Compared to other studies investigating job satisfaction both in Sweden and in other countries [11,29,32,35,36,37,38], the present study, as well as the previous investigation in 2015 [19], showed that job satisfaction among the graduates was higher. Furthermore, a majority of graduates answered maybe or definitely yes to the question of whether they would start the same career if they were to choose again, thus indicating that most of the graduates were satisfied with their choice of career. Comparisons with other countries must be made with caution due to different contexts, but studies of job satisfaction in Sweden are limited. The higher job satisfaction among the graduates might at least partly be explained by the web-based format of the pharmacy programs, which attracts certain types of students, i.e., highly motivated students with a great interest in pursuing a career within pharmacy [19]. However, because a higher proportion in the present study, compared to the previous study [19], thought that spending the remainder of their working life in a job like their current one was depressing most of the time or all of the time, this might indicate that job satisfaction is decreasing, and further investigations are needed in order to confirm this.
No effects of gender on job satisfaction were observed in this study. However, other studies have shown that gender can affect job satisfaction and that women in general report higher levels of job satisfaction [16,39,40]. In addition, older age has also been shown to be associated with higher job satisfaction [11,14,19]. However, in the present study, age was not shown to affect job satisfaction, which could be due to the sample size. The result regarding age was in agreement with a recent study conducted in Malaysia, where levels of job satisfaction were shown not to be related to age [10]. A U-shaped age effect on job satisfaction was also reported earlier, i.e., younger and older workers showed higher job satisfaction than middle-aged workers [16]. Thus, the effect of age on job satisfaction appears to be complex.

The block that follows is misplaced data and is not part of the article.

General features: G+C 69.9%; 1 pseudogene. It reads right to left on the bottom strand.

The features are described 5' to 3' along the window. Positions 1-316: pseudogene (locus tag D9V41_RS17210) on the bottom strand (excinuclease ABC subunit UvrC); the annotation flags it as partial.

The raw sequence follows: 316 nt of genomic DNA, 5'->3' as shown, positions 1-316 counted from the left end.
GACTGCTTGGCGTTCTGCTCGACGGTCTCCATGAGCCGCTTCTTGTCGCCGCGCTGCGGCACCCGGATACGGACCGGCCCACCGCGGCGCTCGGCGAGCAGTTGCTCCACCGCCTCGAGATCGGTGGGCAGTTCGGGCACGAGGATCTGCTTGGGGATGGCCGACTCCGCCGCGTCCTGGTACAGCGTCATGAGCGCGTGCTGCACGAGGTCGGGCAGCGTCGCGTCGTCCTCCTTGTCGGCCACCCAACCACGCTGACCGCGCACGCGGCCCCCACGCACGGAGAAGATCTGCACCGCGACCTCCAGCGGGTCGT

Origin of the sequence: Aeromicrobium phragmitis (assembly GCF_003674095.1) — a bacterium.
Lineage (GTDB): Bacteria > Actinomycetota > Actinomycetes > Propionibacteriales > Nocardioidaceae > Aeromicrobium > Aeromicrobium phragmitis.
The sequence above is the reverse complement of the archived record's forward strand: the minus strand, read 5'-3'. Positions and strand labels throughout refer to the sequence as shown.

A majority of the graduates agreed or strongly agreed that the knowledge and skills acquired during their education are useful in their present job. However, in contrast to the previous study [19], this was not associated with higher job satisfaction, which might be due to the sample size. The results from the present survey showed that a majority of the respondents considered that their access to CPD was high (satisfactory to very good). High access to CPD was also associated with high job satisfaction, which was in line with previous research [15,19]. However, approximately one-third of the respondents had limited or very limited access to CPD, indicating that there is still room for improvement when it comes to access to CPD in Sweden [19].
Other investigated variables like employee category, workplace, years since graduation, and income did not affect job satisfaction in this study. The workplace was previously found to affect job satisfaction [10,14,18]. One study found that community pharmacists were less satisfied compared to pharmacists working in other sectors [14]. Another study found that job satisfaction was higher among pharmacists at chain pharmacies compared to pharmacists at independent pharmacies [10], but the opposite was also found [18]. Regarding years since graduation, this variable appeared to both increase [11], decrease [19], or be independent of job satisfaction [10] in previous research. Income was also found to both increase [18] or be independent [19] of job satisfaction. The variation in results regarding variables that affect job satisfaction is probably an effect of different settings and circumstances in different countries. Some of the investigated variables in this study resulted in rather large confidence intervals in the regression analysis, which might be due to the relatively small sample size or a large variation within groups.

Strengths and Limitations of the Study